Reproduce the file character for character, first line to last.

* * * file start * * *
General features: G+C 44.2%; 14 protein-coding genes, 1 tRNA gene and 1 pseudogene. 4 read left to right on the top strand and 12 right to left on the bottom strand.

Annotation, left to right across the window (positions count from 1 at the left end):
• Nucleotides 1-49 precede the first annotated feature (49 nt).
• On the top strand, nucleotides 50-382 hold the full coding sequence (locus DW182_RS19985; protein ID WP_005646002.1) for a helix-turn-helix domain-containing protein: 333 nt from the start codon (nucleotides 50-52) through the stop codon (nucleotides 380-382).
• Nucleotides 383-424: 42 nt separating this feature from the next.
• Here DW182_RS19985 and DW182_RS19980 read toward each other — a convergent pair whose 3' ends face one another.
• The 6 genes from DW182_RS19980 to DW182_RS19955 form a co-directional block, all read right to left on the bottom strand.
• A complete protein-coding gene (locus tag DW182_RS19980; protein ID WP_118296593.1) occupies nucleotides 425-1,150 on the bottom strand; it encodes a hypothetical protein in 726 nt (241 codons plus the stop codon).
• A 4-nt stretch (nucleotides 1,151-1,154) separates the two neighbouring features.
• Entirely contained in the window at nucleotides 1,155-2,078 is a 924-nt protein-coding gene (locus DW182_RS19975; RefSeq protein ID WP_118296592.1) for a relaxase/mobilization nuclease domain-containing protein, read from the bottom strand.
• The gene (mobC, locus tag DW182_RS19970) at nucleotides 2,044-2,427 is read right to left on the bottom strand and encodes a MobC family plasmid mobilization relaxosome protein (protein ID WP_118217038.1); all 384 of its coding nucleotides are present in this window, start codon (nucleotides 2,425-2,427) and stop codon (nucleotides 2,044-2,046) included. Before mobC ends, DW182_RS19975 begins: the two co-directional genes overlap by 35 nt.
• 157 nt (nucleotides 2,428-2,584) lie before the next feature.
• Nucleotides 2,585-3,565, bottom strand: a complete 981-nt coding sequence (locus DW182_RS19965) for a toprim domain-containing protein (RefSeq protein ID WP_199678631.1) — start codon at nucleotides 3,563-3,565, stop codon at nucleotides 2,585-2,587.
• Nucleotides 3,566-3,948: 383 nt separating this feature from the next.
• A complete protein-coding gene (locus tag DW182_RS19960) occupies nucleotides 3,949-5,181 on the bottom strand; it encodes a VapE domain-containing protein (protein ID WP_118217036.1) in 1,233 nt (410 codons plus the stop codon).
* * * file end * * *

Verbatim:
General features: G+C 44.2%; 14 protein-coding genes, 1 tRNA gene and 1 pseudogene. 4 read left to right on the top strand and 12 right to left on the bottom strand.

Annotation, left to right across the window (positions count from 1 at the left end):
• Nucleotides 1-49 precede the first annotated feature (49 nt).
• On the top strand, nucleotides 50-382 hold the full coding sequence (locus DW182_RS19985; protein ID WP_005646002.1) for a helix-turn-helix domain-containing protein: 333 nt from the start codon (nucleotides 50-52) through the stop codon (nucleotides 380-382).
• Nucleotides 383-424: 42 nt separating this feature from the next.
• Here DW182_RS19985 and DW182_RS19980 read toward each other — a convergent pair whose 3' ends face one another.
• The 6 genes from DW182_RS19980 to DW182_RS19955 form a co-directional block, all read right to left on the bottom strand.
• A complete protein-coding gene (locus tag DW182_RS19980; protein ID WP_118296593.1) occupies nucleotides 425-1,150 on the bottom strand; it encodes a hypothetical protein in 726 nt (241 codons plus the stop codon).
• A 4-nt stretch (nucleotides 1,151-1,154) separates the two neighbouring features.
• Entirely contained in the window at nucleotides 1,155-2,078 is a 924-nt protein-coding gene (locus DW182_RS19975; RefSeq protein ID WP_118296592.1) for a relaxase/mobilization nuclease domain-containing protein, read from the bottom strand.
• The gene (mobC, locus tag DW182_RS19970) at nucleotides 2,044-2,427 is read right to left on the bottom strand and encodes a MobC family plasmid mobilization relaxosome protein (protein ID WP_118217038.1); all 384 of its coding nucleotides are present in this window, start codon (nucleotides 2,425-2,427) and stop codon (nucleotides 2,044-2,046) included. Before mobC ends, DW182_RS19975 begins: the two co-directional genes overlap by 35 nt.
• 157 nt (nucleotides 2,428-2,584) lie before the next feature.
• Nucleotides 2,585-3,565, bottom strand: a complete 981-nt coding sequence (locus DW182_RS19965) for a toprim domain-containing protein (RefSeq protein ID WP_199678631.1) — start codon at nucleotides 3,563-3,565, stop codon at nucleotides 2,585-2,587.
• Nucleotides 3,566-3,948: 383 nt separating this feature from the next.
• A complete protein-coding gene (locus tag DW182_RS19960) occupies nucleotides 3,949-5,181 on the bottom strand; it encodes a VapE domain-containing protein (protein ID WP_118217036.1) in 1,233 nt (410 codons plus the stop codon).